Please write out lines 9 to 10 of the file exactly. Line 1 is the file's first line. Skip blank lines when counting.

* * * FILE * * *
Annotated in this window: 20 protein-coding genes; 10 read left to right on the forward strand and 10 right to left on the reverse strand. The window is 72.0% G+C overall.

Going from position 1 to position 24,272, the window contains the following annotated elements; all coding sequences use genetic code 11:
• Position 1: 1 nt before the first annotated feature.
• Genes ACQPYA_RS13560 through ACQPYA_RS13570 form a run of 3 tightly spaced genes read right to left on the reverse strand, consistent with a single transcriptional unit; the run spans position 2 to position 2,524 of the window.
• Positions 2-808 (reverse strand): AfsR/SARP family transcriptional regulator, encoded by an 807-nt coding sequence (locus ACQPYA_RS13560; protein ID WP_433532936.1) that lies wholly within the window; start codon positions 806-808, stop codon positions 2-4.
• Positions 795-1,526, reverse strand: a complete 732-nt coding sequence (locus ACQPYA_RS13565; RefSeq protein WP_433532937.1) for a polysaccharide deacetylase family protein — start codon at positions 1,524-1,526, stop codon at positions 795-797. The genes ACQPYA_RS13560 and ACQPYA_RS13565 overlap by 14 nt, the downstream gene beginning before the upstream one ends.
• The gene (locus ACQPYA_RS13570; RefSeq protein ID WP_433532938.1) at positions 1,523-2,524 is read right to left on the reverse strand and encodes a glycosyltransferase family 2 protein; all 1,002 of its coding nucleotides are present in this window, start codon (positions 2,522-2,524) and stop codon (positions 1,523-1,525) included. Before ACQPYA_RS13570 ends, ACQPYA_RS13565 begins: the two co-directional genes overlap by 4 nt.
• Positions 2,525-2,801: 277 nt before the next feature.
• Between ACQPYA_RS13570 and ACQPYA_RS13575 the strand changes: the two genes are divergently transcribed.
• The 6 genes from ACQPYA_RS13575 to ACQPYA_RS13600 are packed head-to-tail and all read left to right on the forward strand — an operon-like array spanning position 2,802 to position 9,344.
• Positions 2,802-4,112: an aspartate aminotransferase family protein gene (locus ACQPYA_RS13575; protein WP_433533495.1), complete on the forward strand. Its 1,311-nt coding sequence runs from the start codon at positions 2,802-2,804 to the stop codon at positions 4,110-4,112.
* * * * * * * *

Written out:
• Between ACQPYA_RS13570 and ACQPYA_RS13575 the strand changes: the two genes are divergently transcribed.
• The 6 genes from ACQPYA_RS13575 to ACQPYA_RS13600 are packed head-to-tail and all read left to right on the forward strand — an operon-like array spanning position 2,802 to position 9,344.